Numbers Rule: The Vexing Mathematics of Democracy, from Plato to the Present
Since the very birth of democracy in ancient Greece, the simple act of voting has given rise to mathematical paradoxes that have puzzled some of the greatest philosophers, statesmen, and mathematicians. Numbers Rule traces the epic quest by these thinkers to create a more perfect democracy and adapt to the ever-changing demands that each new generation places on our democratic institutions.
In a sweeping narrative that combines history, biography, and mathematics, George Szpiro details the fascinating lives and big ideas of great minds such as Plato, Pliny the Younger, Ramon Llull, Pierre Simon Laplace, Thomas Jefferson, Alexander Hamilton, John von Neumann, and Kenneth Arrow, among many others. Each chapter in this riveting book tells the story of one or more of these visionaries and the problem they sought to overcome, like the Marquis de Condorcet, the eighteenth-century French nobleman who demonstrated that a majority vote in an election might not necessarily result in a clear winner. Szpiro takes readers from ancient Greece and Rome to medieval Europe, from the founding of the American republic and the French Revolution to today's high-stakes elective politics. He explains how mathematical paradoxes and enigmas can crop up in virtually any voting arena, from electing a class president, a pope, or prime minister to the apportionment of seats in Congress.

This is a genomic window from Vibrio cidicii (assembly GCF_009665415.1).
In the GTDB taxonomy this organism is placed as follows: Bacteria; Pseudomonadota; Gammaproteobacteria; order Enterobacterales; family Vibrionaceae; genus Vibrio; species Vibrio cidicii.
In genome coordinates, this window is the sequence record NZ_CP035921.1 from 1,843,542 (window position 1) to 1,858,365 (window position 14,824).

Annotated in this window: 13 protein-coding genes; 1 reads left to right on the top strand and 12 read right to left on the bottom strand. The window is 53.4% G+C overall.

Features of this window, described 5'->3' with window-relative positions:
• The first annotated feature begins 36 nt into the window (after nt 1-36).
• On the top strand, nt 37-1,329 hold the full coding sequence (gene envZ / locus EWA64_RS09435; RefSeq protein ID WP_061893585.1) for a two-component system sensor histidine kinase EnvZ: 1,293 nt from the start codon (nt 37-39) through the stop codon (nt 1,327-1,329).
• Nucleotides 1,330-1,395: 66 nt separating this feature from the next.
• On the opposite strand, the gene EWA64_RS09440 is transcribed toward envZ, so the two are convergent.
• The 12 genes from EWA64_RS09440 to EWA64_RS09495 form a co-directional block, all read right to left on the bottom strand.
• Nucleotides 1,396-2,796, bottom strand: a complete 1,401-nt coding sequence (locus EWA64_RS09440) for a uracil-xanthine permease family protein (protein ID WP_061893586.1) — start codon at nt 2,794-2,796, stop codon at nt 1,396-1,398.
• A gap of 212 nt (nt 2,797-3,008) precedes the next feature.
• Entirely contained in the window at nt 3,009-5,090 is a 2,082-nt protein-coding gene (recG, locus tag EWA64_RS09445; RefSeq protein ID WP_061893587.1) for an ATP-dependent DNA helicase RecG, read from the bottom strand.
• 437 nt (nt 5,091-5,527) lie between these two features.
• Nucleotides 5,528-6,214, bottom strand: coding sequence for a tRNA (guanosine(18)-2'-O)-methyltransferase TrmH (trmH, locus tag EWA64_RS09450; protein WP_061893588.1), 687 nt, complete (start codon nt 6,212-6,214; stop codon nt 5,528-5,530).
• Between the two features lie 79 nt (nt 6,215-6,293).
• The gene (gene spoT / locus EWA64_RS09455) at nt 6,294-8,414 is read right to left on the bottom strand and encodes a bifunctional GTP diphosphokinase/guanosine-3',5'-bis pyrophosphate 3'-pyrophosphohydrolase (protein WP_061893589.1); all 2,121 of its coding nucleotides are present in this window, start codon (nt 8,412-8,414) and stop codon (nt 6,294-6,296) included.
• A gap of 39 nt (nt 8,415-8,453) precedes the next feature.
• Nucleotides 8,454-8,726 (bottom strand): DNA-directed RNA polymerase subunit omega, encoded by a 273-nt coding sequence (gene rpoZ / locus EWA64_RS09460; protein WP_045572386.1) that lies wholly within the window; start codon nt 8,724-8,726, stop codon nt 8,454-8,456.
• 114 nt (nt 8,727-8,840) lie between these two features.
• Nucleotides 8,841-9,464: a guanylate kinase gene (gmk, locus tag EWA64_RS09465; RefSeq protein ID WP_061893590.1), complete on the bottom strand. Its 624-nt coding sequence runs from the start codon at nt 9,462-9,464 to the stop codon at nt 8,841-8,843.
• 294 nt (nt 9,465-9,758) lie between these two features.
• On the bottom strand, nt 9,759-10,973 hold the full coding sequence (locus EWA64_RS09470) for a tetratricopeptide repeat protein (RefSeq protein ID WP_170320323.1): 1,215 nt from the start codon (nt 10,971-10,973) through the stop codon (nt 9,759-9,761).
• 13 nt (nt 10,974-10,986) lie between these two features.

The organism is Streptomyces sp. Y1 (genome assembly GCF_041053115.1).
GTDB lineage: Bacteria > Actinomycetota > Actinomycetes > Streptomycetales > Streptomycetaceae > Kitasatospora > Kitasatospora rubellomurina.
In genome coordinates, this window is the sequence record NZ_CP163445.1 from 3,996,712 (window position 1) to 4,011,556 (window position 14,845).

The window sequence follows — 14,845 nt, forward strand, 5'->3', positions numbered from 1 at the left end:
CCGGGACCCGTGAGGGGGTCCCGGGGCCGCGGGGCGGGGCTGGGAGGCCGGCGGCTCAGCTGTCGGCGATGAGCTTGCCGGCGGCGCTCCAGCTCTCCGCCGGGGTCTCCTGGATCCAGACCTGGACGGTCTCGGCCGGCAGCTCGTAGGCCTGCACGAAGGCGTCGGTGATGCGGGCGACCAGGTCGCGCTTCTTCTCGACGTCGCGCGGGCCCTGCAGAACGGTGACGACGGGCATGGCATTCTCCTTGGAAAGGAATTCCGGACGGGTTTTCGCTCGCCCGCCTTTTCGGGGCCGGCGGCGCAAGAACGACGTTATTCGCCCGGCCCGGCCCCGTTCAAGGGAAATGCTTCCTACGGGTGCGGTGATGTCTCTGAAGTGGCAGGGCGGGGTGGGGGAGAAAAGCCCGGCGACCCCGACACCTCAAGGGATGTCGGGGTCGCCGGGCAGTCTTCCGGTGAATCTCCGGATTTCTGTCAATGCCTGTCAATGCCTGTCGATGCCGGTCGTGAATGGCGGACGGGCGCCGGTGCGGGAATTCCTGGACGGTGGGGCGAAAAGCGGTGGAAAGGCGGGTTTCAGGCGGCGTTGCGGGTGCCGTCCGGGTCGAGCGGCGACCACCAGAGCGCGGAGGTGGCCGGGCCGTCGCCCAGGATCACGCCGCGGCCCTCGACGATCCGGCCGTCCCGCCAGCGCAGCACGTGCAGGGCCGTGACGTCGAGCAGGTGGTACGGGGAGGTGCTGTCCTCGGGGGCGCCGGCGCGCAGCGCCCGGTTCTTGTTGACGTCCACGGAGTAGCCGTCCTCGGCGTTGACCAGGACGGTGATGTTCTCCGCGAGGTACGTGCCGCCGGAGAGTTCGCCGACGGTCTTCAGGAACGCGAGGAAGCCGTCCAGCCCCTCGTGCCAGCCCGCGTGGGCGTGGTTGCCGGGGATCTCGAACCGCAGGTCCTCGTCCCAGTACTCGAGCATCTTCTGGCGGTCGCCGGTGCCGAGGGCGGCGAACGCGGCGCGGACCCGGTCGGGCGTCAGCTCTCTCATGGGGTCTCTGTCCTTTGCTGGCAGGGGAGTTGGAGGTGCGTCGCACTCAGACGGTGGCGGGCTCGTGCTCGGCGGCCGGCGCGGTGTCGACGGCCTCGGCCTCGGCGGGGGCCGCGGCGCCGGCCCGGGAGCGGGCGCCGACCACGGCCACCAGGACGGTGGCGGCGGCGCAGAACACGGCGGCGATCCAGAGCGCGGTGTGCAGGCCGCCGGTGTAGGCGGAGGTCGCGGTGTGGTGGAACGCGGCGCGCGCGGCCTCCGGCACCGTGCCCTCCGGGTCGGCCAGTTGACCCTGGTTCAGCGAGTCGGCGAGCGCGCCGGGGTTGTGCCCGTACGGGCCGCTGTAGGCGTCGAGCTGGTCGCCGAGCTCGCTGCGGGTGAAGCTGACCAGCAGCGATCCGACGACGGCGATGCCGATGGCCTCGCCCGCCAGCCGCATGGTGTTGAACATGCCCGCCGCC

Numbers Rule describes the trials and triumphs of the thinkers down through the ages who have dared the odds in pursuit of a just and equitable democracy.
Numbers Rule focuses on key figures in the development of democracy and on the mathematics of voting, elections, and apportionment that they developed. Szpiro pays particular attention to the paradoxes that arise, and discusses them through examples. Steven J. Brams, New York University
'Which candidate is the people's choice?' It's a simple question, and the answer is anything but. In Numbers Rule, George Szpiro tells the amazing story of the search for the fairest way of voting, deftly blending history, biography, and political skullduggery. Everyone interested in our too-fallible elections should read this book. William Poundstone, author of "Gaming the Vote: Why Elections Aren't Fair (and What We Can Do about It)"
Writing a book for a general audience on voting and electoral systems is a daunting task, but Szpiro succeeds admirably. He completely avoids technical jargon and focuses on the most important scholars and results in the field. This book fills a gap in the existing literature. Hannu Nurmi, author of "Voting Procedures under Uncertainty"
Numbers Rule is very thoroughly researched and quite well written. The story Szpiro tells is both important and interesting. The most significant contribution this book makes is in the detailed history that it presents. It will have broad appeal. Alan D. Taylor, coauthor of "Mathematics and Politics"